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Lawmakers Grill Trump's Secretary of State Pick; Former Trump Doorman Confirms Details of Leaked Story; U.S. Firepower Options in Syria; Trump Judicial Pick Won't Endorse Desegregation Ruling. Aired 3:30-4p ET
Aired April 12, 2018 - 15:30 ET
THIS IS A RUSH TRANSCRIPT. THIS COPY MAY NOT BE IN ITS FINAL FORM AND MAY BE UPDATED.
[15:30:00] BROOKE BALDWIN, CNN HOST: After nearly five hours in the hot seat, former CIA director, Mike Pompeo, may not have enough votes to boost his Secretary of State nomination. Senator Tim Kane, Democrat, tells CNN he has serious doubts about Pompeo. Also expressing concern Republican Rand Paul and Democrat Jeanne Shaheen. If these three vote no, Pompeo will not get the thumbs up that he needs from the Senate Foreign Relations Committee.
This hearing today became contentious early on when questions arose about his allegiance to the President and to the Russian probe.
SEN. BOB MENENDEZ, (D) NEW JERSEY: This account strongly suggests that the President asked you -- what did President Trump say to you and Director Coates to interfere with then FBI director Comey's investigations into the Trump campaign's contacts with Russia. What did President Trump say to you and Director Coates in that meeting?
MIKE POMPEO, SECRETARY OF STATE NOMINEE: Senator, I'm not going to talk about the conversations the President and I had. I think it's in this setting appropriate for a president to have an opportunity to talk with his senior leaders. I'll do that throughout the day. But I will tell you this. The article's suggestion that he asked me to do anything improper is false. I'm happy to talk about this administration's work on Russia. I'm happy to talk about our work on sanctions if that's what question is.
MENENDEZ: Let me ask you this. Did President Trump ever discuss the FBI's or special counsel Russia's investigation with you?
POMPEO: Senator, again, I'm not going to talk about private conversations I've had with the President.
SEN. BEN CARDIN (D), MARYLAND: My question is pretty simple. We're running very close to a deadline on certification? What is your view, is it better to pull out of an agreement that Iran is in compliance with if we can't fix it or is it better to stay in the agreement?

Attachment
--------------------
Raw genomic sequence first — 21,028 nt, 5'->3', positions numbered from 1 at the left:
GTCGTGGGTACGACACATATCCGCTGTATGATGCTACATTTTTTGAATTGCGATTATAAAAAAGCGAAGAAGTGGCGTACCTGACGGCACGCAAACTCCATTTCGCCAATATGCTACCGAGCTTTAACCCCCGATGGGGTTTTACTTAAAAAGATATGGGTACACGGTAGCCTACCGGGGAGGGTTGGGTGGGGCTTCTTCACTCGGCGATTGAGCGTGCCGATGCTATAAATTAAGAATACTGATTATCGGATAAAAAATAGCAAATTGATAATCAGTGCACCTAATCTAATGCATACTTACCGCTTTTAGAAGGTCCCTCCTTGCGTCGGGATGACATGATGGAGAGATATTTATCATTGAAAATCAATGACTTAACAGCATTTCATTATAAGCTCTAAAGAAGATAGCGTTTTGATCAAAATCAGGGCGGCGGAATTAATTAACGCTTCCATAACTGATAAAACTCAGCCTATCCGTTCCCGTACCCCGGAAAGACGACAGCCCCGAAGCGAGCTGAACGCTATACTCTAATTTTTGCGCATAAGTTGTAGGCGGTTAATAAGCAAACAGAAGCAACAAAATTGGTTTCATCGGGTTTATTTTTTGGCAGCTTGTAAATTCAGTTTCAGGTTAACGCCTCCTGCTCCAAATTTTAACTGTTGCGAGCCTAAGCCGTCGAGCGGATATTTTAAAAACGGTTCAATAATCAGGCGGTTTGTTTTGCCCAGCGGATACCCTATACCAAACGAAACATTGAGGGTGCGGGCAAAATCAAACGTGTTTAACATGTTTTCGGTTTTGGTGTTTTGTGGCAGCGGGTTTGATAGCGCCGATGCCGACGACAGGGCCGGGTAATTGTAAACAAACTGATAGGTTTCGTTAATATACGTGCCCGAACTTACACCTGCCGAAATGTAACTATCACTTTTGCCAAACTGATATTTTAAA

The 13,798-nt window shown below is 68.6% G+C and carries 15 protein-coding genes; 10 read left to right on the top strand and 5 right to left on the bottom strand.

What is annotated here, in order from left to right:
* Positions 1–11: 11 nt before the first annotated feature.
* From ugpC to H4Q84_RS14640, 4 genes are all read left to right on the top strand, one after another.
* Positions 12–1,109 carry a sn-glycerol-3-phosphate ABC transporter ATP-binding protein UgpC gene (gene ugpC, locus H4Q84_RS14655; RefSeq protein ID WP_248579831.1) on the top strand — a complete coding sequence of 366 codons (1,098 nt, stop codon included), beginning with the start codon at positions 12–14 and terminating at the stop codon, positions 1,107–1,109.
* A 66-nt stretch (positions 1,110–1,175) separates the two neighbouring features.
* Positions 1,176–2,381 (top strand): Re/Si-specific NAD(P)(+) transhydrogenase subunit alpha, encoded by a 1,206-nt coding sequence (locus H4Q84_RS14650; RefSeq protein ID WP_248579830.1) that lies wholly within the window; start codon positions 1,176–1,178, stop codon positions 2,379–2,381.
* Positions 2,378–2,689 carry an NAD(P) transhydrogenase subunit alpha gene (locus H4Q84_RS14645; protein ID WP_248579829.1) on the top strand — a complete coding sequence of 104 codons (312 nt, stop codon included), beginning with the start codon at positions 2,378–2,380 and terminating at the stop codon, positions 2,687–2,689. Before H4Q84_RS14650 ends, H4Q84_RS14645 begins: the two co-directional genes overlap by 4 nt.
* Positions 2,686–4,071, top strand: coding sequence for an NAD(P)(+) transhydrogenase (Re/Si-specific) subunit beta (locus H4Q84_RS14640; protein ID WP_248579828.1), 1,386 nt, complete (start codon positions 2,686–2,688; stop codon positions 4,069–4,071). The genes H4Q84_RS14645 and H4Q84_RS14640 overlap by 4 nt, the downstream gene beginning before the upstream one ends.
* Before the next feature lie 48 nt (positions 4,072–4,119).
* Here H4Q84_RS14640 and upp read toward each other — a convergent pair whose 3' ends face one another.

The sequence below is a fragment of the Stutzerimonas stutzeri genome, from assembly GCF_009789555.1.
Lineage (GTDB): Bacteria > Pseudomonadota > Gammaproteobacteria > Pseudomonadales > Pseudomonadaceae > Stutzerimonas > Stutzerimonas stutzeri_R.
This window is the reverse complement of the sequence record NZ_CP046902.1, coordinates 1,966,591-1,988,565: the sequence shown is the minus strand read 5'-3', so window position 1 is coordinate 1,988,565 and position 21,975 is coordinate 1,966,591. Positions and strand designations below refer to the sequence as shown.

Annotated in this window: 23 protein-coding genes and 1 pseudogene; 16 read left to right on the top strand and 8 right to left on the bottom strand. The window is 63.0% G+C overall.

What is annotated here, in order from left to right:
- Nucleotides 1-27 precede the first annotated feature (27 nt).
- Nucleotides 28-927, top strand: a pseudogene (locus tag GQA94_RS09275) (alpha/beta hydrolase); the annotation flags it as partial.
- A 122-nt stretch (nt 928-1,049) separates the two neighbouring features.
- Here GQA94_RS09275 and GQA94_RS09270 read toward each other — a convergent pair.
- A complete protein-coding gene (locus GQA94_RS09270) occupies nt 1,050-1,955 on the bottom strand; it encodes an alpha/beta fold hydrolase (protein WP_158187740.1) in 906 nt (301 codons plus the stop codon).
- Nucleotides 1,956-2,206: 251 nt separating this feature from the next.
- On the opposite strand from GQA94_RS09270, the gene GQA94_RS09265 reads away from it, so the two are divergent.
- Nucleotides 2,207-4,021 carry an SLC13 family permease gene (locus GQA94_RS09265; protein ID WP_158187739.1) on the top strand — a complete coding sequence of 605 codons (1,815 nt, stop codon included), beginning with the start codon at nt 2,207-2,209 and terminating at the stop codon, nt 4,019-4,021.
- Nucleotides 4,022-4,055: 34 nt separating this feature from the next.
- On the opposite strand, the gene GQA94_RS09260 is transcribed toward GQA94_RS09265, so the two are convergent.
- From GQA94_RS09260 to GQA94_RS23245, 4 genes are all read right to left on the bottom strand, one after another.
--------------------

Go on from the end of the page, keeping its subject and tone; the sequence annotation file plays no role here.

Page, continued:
POMPEO: Senator --
CARDIN: Yes or no?
POMPEO: Senator, it's not a yes or no question because it's a hypothetical. We're not at that point.
CARDIN: Are you in favor of regime change in North Korea?
POMPEO: Senator, my mission is -- and I've articulated my own personal views on this. We have a responsibility to achieve a condition where Kim Jong-un is unable to threaten the United States of America with a nuclear weapon.
CARDIN: I understand that. So, are you saying now you don't favor regime change?
POMPEO: Senator, I have never advocated for regime change. I have all along --
CARDIN: It's a simple question.
POMPEO: The story is I'm a hawk, I'm a hardliner. You know, I read that and there's no one, as you just heard in what I described, there's no one like someone who served in uniform who understands the value of diplomacy and terror and tragedy that is war, like someone who served in uniform. It the last resort and must always be so. I intend to work to achieve the president's policies with diplomacy rather by sending our young men and women to war.
BALDWIN: Elise Labott is with us. Our CNN global affairs correspondent over at the State Department. And that is just a snippet of the hours we saw. Tell me more.
ELISE LABOTT, CNN GLOBAL AFFAIRS CORRESPONDENT: Well, Brooke, look, he was really grilled particularly by the Democrats in terms of this Russia probe.
[15:35:00] The Senators really tried to pin him down on whether he agreed with the president that the Russian investigation of special counsel, Robert Mueller, was, you know, an act of treason against the country. Whether it was against the constitution and such. And he just wouldn't go there. He did confirm, however, that he spoke to Robert Mueller as part of the investigation. He wouldn't go into details.
But when asked whether he would resign if the president fired Mueller or his boss, deputy attorney general, Rod Rosenstein. He said no, I wouldn't. You know, the Democrats were saying that this is against the rule of law and would he resign to make a point? He said, no, I wouldn't because I think in times of political chaos it's important to stay the course and he would side with the President -- Brooke.
BALDWIN: Let me ask you about this, Elise, a group of senators who met with the President are telling CNN he is now rethinking the Transpacific Partnership. That Trump may reenter TPP.
LABOTT: That's right. A group of Republican senators met with the President. And I think as you see a couple of things going on. The President is kind of moving towards maybe a trade war with China, imposing those tariffs on steel and aluminum. And you also have, you know, the President wanting to counter China. And you have these 11 other countries of the TPP joining together. So now the President is saying he might take a look at it. Those 11 countries have already formed a common position. It might be easier for the U.S. to kind of try and negotiate now and that could help the U.S. And I think that was the original intent of the Obama administration when they went about the TPP, is to counter China. Not just on the economic front but also China's growing influence in the region.
So, President Trump has asked the head of his national economic council, Larry Kudlow, to take a look at it again and will see whether the President can come to more favorable terms. You know, Senators are saying that he's willing to take another look.